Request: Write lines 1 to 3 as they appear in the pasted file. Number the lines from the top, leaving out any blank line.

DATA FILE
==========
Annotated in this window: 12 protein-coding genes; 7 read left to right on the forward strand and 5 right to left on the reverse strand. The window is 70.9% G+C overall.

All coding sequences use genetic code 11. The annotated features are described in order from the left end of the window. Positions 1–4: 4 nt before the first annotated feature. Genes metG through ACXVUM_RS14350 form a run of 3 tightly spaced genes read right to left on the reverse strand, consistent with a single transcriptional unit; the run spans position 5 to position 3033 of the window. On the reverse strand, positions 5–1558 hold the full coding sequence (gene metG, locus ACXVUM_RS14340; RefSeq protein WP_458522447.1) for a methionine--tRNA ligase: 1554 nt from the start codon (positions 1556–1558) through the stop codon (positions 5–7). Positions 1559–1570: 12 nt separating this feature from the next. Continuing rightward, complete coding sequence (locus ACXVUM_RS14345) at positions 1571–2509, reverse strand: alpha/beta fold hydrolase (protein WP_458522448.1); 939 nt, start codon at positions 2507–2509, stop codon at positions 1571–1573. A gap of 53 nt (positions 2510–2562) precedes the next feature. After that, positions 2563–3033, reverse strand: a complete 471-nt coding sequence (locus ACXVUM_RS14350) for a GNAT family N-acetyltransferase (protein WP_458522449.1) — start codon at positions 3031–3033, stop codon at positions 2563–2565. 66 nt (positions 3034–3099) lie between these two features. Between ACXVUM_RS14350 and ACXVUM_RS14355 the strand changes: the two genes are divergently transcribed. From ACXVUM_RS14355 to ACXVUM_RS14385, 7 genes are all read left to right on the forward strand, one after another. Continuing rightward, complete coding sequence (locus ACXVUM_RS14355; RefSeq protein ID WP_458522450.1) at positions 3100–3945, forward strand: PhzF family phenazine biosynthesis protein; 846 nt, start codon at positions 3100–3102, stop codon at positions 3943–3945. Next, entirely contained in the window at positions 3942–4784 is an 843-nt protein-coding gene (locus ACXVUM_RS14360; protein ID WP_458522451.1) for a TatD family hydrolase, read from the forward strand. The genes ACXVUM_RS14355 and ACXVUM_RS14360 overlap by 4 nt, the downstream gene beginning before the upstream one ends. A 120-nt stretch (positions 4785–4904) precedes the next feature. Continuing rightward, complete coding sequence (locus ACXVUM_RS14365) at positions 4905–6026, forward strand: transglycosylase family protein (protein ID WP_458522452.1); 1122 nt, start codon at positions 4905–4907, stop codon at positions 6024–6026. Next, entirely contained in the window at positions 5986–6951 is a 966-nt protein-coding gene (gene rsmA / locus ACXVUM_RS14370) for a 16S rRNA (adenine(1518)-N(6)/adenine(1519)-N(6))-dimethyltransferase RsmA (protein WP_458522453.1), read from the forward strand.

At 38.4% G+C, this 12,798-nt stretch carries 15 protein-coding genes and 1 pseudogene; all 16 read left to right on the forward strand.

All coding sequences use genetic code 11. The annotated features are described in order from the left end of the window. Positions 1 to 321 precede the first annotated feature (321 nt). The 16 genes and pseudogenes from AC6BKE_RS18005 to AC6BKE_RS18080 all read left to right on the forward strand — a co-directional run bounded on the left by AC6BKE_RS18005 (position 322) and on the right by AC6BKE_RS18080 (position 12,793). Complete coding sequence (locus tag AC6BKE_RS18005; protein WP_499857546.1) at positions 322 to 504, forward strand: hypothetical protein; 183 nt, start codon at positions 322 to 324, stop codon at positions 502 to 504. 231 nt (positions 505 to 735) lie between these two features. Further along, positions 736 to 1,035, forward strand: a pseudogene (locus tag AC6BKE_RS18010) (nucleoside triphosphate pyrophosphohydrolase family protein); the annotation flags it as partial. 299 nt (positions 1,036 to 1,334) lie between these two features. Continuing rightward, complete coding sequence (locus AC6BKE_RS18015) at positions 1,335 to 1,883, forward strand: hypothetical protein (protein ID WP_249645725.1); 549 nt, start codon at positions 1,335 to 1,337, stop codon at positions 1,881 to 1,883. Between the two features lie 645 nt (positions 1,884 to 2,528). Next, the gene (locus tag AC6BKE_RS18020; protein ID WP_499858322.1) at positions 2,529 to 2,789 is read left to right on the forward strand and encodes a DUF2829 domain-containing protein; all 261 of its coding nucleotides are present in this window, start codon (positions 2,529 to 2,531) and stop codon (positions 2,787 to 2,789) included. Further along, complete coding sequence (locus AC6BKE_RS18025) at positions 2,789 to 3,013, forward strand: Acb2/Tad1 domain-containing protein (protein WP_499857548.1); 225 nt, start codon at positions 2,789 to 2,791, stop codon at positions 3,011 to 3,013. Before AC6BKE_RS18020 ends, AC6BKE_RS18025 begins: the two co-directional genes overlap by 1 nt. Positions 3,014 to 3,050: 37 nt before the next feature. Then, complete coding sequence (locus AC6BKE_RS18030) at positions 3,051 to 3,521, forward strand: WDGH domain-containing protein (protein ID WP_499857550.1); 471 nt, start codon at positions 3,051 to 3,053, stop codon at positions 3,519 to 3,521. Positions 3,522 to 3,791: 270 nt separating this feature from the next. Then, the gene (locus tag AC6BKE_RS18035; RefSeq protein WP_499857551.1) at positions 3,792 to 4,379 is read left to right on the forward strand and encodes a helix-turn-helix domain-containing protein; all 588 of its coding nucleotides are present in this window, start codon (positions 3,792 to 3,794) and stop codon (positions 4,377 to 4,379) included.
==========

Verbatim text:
Annotated in this window: 12 protein-coding genes; 7 read left to right on the forward strand and 5 right to left on the reverse strand. The window is 70.9% G+C overall.

All coding sequences use genetic code 11. The annotated features are described in order from the left end of the window. Positions 1–4: 4 nt before the first annotated feature. Genes metG through ACXVUM_RS14350 form a run of 3 tightly spaced genes read right to left on the reverse strand, consistent with a single transcriptional unit; the run spans position 5 to position 3033 of the window. On the reverse strand, positions 5–1558 hold the full coding sequence (gene metG, locus ACXVUM_RS14340; RefSeq protein WP_458522447.1) for a methionine--tRNA ligase: 1554 nt from the start codon (positions 1556–1558) through the stop codon (positions 5–7). Positions 1559–1570: 12 nt separating this feature from the next. Continuing rightward, complete coding sequence (locus ACXVUM_RS14345) at positions 1571–2509, reverse strand: alpha/beta fold hydrolase (protein WP_458522448.1); 939 nt, start codon at positions 2507–2509, stop codon at positions 1571–1573. A gap of 53 nt (positions 2510–2562) precedes the next feature. After that, positions 2563–3033, reverse strand: a complete 471-nt coding sequence (locus ACXVUM_RS14350) for a GNAT family N-acetyltransferase (protein WP_458522449.1) — start codon at positions 3031–3033, stop codon at positions 2563–2565. 66 nt (positions 3034–3099) lie between these two features. Between ACXVUM_RS14350 and ACXVUM_RS14355 the strand changes: the two genes are divergently transcribed. From ACXVUM_RS14355 to ACXVUM_RS14385, 7 genes are all read left to right on the forward strand, one after another. Continuing rightward, complete coding sequence (locus ACXVUM_RS14355; RefSeq protein ID WP_458522450.1) at positions 3100–3945, forward strand: PhzF family phenazine biosynthesis protein; 846 nt, start codon at positions 3100–3102, stop codon at positions 3943–3945. Next, entirely contained in the window at positions 3942–4784 is an 843-nt protein-coding gene (locus ACXVUM_RS14360; protein ID WP_458522451.1) for a TatD family hydrolase, read from the forward strand. The genes ACXVUM_RS14355 and ACXVUM_RS14360 overlap by 4 nt, the downstream gene beginning before the upstream one ends. A 120-nt stretch (positions 4785–4904) precedes the next feature. Continuing rightward, complete coding sequence (locus ACXVUM_RS14365) at positions 4905–6026, forward strand: transglycosylase family protein (protein ID WP_458522452.1); 1122 nt, start codon at positions 4905–4907, stop codon at positions 6024–6026. Next, entirely contained in the window at positions 5986–6951 is a 966-nt protein-coding gene (gene rsmA / locus ACXVUM_RS14370) for a 16S rRNA (adenine(1518)-N(6)/adenine(1519)-N(6))-dimethyltransferase RsmA (protein WP_458522453.1), read from the forward strand.

At 38.4% G+C, this 12,798-nt stretch carries 15 protein-coding genes and 1 pseudogene; all 16 read left to right on the forward strand.